This insider snapshot comes from our newly released book, Muslim Conversions to Christ: A Critique of Insider Movements in Islamic Contexts, which Ayman Ibrahim and I edited. We feature more than 30 authors, many of them believers from a Muslim background, who challenge the veracity of Insider Movements, and point to the clear differences between biblical Christianity and Islam. In short, Islam rejects Jesus’s death on the cross, denies his deity, claims the Bible is corrupted, and insists that Muhammad is the final “seal of the prophets,” with his changeless message conveyed perfectly in the Qur’an alone.
In other words, the outward forms (i.e., duties) of Islam—including communal fasting and sacrifice, the way in which one prays (five times a day, toward Mecca), and especially the confession that there’s no god but God (“Allah” in Arabic) and Muhammad is his messenger—are truly consequential. Quite simply, Islam sets out to correct (and effectively replace) the biblical Jesus, in the name of submission to an unknowable God, as advocated by Muhammad.
Remaining faithful to all this and following Jesus at the same time is impossible.
Danger of the Insider Movement
Since IM proponents beg to differ, it’s essential to expose the fallacy (and danger) of IM arguments using careful biblical exegesis, an understanding of Islam’s requirements, and practical missionary experience. Jesus’s way is demanding. As the New Testament demonstrates, many of his followers experience a dramatic discontinuity with their past religious lives. As the apostle Paul found, remaining within the confines of a Christ-rejecting Judaism soon proved impossible. And the New Testament certainly knows nothing of Apollo insiders—or any other god you choose from the Greek pantheon. By the same token, identifying as a Muslim for Jesus is simply untenable.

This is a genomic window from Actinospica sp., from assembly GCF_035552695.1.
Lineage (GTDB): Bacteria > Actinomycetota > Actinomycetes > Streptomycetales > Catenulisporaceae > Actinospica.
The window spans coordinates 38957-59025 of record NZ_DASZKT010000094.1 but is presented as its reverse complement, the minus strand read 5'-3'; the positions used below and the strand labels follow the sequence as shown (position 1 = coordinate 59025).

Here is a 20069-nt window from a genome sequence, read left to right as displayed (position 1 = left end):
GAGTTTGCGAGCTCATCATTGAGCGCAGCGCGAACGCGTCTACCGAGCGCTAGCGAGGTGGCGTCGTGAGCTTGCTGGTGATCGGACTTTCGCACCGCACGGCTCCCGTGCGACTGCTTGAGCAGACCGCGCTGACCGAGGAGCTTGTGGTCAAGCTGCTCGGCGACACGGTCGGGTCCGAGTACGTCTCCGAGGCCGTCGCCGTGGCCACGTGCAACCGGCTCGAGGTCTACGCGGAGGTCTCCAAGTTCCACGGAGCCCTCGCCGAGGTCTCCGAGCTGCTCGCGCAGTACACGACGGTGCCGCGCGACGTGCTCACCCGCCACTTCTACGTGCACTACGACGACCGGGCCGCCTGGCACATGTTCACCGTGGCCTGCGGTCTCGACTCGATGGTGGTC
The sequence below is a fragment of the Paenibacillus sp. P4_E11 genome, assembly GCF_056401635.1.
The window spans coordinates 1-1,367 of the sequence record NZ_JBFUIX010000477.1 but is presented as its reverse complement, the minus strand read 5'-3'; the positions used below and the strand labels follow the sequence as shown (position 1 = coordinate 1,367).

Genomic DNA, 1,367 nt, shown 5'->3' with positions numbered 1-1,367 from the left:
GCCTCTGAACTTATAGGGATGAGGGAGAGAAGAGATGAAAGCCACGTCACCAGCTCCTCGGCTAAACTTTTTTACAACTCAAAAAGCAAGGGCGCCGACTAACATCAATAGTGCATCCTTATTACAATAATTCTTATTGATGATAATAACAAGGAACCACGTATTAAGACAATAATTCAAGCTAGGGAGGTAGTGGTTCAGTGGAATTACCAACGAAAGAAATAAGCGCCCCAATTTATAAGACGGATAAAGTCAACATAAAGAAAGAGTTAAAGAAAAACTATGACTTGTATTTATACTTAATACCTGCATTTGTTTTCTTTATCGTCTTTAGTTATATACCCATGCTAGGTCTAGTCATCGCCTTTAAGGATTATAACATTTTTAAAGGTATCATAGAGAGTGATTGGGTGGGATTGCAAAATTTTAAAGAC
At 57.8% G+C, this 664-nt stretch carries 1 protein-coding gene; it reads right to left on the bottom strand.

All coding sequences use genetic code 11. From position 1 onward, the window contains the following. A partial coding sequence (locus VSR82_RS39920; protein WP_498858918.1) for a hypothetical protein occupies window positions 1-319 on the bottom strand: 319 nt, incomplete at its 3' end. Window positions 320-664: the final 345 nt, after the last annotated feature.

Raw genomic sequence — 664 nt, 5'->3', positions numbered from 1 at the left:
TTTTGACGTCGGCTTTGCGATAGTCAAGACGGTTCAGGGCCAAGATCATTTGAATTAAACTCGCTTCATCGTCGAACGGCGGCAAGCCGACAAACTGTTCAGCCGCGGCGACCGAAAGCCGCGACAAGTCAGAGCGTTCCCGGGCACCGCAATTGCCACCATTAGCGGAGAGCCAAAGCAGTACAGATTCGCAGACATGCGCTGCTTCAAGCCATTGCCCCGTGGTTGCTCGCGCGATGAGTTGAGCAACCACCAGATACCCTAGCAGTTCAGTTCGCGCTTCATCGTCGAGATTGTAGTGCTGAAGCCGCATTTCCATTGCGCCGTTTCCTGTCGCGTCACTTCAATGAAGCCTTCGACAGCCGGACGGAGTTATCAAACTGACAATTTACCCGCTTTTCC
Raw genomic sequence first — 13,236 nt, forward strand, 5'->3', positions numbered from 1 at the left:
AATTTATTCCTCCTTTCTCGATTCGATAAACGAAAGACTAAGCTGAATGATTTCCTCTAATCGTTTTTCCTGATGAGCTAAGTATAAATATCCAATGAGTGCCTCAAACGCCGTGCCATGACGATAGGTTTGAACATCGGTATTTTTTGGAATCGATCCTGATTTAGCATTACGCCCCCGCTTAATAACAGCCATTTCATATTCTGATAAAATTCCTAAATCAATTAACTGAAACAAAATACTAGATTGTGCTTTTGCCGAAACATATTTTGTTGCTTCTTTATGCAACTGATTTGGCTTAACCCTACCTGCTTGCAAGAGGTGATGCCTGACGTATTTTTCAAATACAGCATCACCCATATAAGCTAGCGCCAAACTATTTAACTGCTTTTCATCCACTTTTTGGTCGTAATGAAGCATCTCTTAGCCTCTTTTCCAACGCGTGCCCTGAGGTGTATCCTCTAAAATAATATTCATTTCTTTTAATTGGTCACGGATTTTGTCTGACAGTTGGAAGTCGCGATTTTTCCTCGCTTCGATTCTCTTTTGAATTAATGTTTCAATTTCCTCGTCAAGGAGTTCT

It’s essential to expose the fallacy (and danger) of IM arguments, using careful biblical exegesis, an understanding of Islam’s requirements, and practical missionary experience.
Another concern is the existence of so-called Muslim-idiom translations (MITs) of Scripture. Tragically, many donors have unwittingly contributed to Bible translations that avoid terms offensive to Muslims, especially Son of God language. Muslims typically misunderstand “Son of God” to mean that God in some way had physical relations with Mary in order to create Jesus. Rather than correct such ideas through a process of careful discipleship, however, producers of MITs use phrases such as “Beloved of God,” “Prince of God,” or “God’s Heavenly Representative,” and relegate God the Father to “Creator,” “Sustainer,” or “Protector.” Effectively, such language confirms faulty Islamic theology in the reader’s mind and denies Muslims the opportunity to truly know the trinitarian God of the Bible.
I don’t believe it’s too much to say that IM proponents (and their MIT associates) risk abandoning the gospel. It’s my prayer that all Christians will take the gospel seriously—even in the most difficult circumstances and environments.